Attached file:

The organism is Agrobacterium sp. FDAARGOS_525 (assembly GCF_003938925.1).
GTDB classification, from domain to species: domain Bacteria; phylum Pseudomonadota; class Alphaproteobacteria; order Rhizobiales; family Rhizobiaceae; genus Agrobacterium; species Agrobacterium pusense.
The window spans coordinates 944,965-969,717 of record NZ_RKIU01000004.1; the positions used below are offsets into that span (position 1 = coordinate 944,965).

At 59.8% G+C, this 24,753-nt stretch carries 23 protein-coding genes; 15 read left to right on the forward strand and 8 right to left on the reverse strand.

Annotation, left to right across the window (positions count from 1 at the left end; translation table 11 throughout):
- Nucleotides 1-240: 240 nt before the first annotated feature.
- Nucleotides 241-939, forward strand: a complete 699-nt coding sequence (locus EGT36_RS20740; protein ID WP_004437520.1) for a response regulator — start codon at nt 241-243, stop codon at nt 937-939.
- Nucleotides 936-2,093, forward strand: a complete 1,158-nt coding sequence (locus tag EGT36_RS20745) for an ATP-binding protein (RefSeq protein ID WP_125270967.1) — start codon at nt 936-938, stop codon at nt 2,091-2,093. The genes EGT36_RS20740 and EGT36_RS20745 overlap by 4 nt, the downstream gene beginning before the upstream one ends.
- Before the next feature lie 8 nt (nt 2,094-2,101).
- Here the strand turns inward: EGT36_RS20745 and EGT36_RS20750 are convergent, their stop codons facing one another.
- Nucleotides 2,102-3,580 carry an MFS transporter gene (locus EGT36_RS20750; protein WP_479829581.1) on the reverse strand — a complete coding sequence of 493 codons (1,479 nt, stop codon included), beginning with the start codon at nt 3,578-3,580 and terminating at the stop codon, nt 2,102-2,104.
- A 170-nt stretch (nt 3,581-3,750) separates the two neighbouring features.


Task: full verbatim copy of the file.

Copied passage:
The organism is Agrobacterium sp. FDAARGOS_525 (assembly GCF_003938925.1).
GTDB classification, from domain to species: domain Bacteria; phylum Pseudomonadota; class Alphaproteobacteria; order Rhizobiales; family Rhizobiaceae; genus Agrobacterium; species Agrobacterium pusense.
The window spans coordinates 944,965-969,717 of record NZ_RKIU01000004.1; the positions used below are offsets into that span (position 1 = coordinate 944,965).

At 59.8% G+C, this 24,753-nt stretch carries 23 protein-coding genes; 15 read left to right on the forward strand and 8 right to left on the reverse strand.

Annotation, left to right across the window (positions count from 1 at the left end; translation table 11 throughout):
- Nucleotides 1-240: 240 nt before the first annotated feature.
- Nucleotides 241-939, forward strand: a complete 699-nt coding sequence (locus EGT36_RS20740; protein ID WP_004437520.1) for a response regulator — start codon at nt 241-243, stop codon at nt 937-939.
- Nucleotides 936-2,093, forward strand: a complete 1,158-nt coding sequence (locus tag EGT36_RS20745) for an ATP-binding protein (RefSeq protein ID WP_125270967.1) — start codon at nt 936-938, stop codon at nt 2,091-2,093. The genes EGT36_RS20740 and EGT36_RS20745 overlap by 4 nt, the downstream gene beginning before the upstream one ends.
- Before the next feature lie 8 nt (nt 2,094-2,101).
- Here the strand turns inward: EGT36_RS20745 and EGT36_RS20750 are convergent, their stop codons facing one another.
- Nucleotides 2,102-3,580 carry an MFS transporter gene (locus EGT36_RS20750; protein WP_479829581.1) on the reverse strand — a complete coding sequence of 493 codons (1,479 nt, stop codon included), beginning with the start codon at nt 3,578-3,580 and terminating at the stop codon, nt 2,102-2,104.
- A 170-nt stretch (nt 3,581-3,750) separates the two neighbouring features.